"Nein, besser nicht."

Translation:No, better not.

April 10, 2013

27 Comments
This discussion is locked.


https://www.duolingo.com/profile/LavethWolf

This question accepts both "No, better not." and "No, not better." as an answer.

To me, the first sentence sounds like "No!, you better not do that!" and while as the second sounds more like "No, this ( book, movie, or whatever ) is not better.".

Does this sentence apply to both of those situations?


https://www.duolingo.com/profile/V2Blast

It seems to mean the former, according to a cursory internet search; it's an admonition ("you/he/it had better not [do something]")


https://www.duolingo.com/profile/LavethWolf

Thank you for clearing it up.


https://www.duolingo.com/profile/MartinB688

V2Blast

But it (the English) could also be a negative response to a comparison contained in a preceding statement or question, in which case the word order would be " not better".


https://www.duolingo.com/profile/MartinB688

LavethWolf

I think yes the German can apply to either of the different cases you accurately described, depending on the context and what the preceding question was. The fact that Duo accepts both translations of the English seems to confirm that both different meanings are possible, doesn't it?


https://www.duolingo.com/profile/AlbertLegalToll

This is a poor example. In English " better not" is an admonition. Not better is a comparison. It is unclear which one translates.


https://www.duolingo.com/profile/LimeRoyalty

"No, better not" makes sense for colloquial english if you are warning someone against doing something. The "you" and "had" are implied - the entire phrase would be "no, you had better not!"


https://www.duolingo.com/profile/V2Blast

It seems to mean the former, according to a cursory internet search; it's an admonition ("you/he/it had better not [do something]")


https://www.duolingo.com/profile/RamblinAndrew

It's also a problem because if it's being used as an admonition "better not" is rarely used without describing who shouldn't. As in "No, we'd better not" or "No, you'd better not" "No, better not" just sounds like unidiomatic English to me. Any other native English speakers have a different take?


https://www.duolingo.com/profile/bourneo

Native English (north UK) speaker here. I rarely specify the who. I might say "you'd better not" as a stronger warning. But usually "no, better not" is a reply to something so the who is obvious from context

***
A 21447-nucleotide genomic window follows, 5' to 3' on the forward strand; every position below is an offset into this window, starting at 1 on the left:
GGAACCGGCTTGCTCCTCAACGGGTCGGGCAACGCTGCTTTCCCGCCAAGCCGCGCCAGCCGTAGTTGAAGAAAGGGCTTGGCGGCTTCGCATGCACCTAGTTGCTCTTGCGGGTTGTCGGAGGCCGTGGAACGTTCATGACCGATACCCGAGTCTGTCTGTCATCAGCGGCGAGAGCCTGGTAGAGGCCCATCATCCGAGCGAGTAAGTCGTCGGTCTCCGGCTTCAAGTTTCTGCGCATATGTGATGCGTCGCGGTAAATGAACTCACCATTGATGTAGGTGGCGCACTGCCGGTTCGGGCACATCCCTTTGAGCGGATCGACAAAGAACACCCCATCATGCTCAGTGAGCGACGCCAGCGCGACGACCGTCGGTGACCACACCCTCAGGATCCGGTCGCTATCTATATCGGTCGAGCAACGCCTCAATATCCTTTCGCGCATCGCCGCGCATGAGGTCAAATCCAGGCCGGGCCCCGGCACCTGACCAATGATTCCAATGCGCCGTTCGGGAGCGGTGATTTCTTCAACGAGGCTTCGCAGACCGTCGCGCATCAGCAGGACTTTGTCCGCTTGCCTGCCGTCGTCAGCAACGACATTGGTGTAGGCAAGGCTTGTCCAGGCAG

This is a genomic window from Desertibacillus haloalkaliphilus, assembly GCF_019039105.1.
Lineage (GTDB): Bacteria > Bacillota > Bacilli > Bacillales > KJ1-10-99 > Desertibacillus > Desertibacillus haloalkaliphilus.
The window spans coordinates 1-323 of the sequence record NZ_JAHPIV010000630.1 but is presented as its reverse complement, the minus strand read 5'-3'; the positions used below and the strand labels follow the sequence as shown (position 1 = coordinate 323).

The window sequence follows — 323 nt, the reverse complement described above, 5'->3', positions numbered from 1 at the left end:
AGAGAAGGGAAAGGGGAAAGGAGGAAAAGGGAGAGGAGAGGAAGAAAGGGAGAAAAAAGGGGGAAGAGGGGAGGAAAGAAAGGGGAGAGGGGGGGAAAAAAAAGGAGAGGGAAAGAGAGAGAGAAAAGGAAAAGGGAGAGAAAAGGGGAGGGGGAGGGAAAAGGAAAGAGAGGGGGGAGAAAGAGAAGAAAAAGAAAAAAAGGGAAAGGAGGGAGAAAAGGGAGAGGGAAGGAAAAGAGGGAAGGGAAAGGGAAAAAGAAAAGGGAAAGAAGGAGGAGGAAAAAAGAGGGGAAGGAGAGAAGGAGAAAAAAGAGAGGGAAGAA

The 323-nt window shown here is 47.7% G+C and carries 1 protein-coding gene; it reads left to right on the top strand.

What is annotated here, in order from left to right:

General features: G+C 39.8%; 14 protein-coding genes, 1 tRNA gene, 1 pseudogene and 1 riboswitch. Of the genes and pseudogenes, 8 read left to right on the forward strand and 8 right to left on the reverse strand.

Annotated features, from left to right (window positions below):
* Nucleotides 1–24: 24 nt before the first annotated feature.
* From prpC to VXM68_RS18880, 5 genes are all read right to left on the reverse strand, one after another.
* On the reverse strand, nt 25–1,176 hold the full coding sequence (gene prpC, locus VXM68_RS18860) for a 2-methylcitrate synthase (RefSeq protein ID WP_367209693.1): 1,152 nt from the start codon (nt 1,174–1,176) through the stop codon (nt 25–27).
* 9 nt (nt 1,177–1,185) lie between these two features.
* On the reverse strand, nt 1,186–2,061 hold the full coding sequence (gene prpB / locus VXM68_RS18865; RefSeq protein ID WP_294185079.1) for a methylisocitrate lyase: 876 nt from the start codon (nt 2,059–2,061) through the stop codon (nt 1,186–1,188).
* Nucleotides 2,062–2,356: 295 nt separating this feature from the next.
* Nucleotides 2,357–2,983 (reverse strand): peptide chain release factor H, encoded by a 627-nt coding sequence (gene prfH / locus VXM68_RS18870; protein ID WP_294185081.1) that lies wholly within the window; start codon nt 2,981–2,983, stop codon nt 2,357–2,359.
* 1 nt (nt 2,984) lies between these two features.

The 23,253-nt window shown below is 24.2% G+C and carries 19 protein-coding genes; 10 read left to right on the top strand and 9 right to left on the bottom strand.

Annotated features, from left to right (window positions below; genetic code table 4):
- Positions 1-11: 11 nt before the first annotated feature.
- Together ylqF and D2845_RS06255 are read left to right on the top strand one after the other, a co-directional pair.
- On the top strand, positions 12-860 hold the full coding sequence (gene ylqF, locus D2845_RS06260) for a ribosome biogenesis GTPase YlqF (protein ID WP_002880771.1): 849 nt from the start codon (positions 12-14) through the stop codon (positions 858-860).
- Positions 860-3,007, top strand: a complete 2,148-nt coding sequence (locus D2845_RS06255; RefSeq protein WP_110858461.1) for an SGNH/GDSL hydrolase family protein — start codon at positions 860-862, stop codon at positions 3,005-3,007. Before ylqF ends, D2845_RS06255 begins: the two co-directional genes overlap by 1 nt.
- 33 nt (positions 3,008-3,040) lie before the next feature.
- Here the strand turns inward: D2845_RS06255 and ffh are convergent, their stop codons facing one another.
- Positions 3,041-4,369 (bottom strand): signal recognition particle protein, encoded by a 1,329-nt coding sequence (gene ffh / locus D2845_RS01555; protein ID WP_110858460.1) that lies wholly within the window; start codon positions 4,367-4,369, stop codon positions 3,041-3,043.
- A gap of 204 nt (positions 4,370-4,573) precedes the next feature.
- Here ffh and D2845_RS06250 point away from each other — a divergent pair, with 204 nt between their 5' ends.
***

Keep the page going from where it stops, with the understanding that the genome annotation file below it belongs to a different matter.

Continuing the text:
https://www.duolingo.com/profile/terminalmage

I think if it were supposed to translate as "not better", it would be used in a comparison (e.g. Es ist nicht besser (als etwas).)


https://www.duolingo.com/profile/JuliannW

Pitch Perfect anyone?


https://www.duolingo.com/profile/Pomagranite

I thought the same thing.


https://www.duolingo.com/profile/singaporedude

Why can't you use a form of the verb "to be"?

Ex: No, it isn't better.


https://www.duolingo.com/profile/Hohenems

"No, it isn't better" does not mean the same as "No, better not." Better not is roughly the same as saying "We shouldn't".

"No, it isn't better" example:

  • Would you say Pepsi is better than Coke?
  • No, it isn't better.

"No, better not" example:

  • I think we should beat up Harper.
  • No, (we) better not. We'd likely get arrested.

Hope that helps!


https://www.duolingo.com/profile/fotiatravis

so how would one phrase these different sentences in German, or would the context take care of it?


https://www.duolingo.com/profile/Apahegy

Would you say Pepsi is better than Coke? No, it isn't better. (Doch!)

I think we should beat up Harper. No, (we) better not. We'd likely get arrested. (Doch!)


https://www.duolingo.com/profile/JackBond

In English, "Better not" leaves some words out. In full, it would be something more like "We had better not" or "You had better not", implying that it would be unwise to do something.


[deactivated user]

    Why not Beßer?


    https://www.duolingo.com/profile/JackBond

    I believe it was once spelled that way, but many uses of the eszett were phased out in favor of the "ss" letters as part of the 1996 spelling reform.


    [deactivated user]

      Ah, thanks. That's probably why Food isn't spelt Eßen.


      https://www.duolingo.com/profile/ZuMako8_Momo

      Mein Professor an Universität explained to my class that the eszett is only used after long vowels and double „s“ after short vowels


      https://www.duolingo.com/profile/bogg22

      I thought besser was spelt bessere, or is besser in a different idea of meaning


      https://www.duolingo.com/profile/JackBond

      It's only bessere if it comes before a noun, and based on the gender of that noun and whether it has a definite article alongside it.

      i.e. "Das ist eine bessere Katze", but "Das ist ein besseres Auto"
      "Das sind bessere Autos", but "Ich fahre mit einem besseren Auto"
      Also, "Das Auto ist besser" (No ending because it's not an attributive adjective)

      Here's a useful resource:
      https://en.wikipedia.org/wiki/German_declension#Attributive_adjectives


      https://www.duolingo.com/profile/AtalinaDove

      If you used this phrasing, could it be equivalent to the "better not" in English that means "No, you'd better not"? or "better not do it"?


      https://www.duolingo.com/profile/ZaZooBred

      Can I say "No, better not to"?


      https://www.duolingo.com/profile/nmjones14

      That does not sound correct to me.

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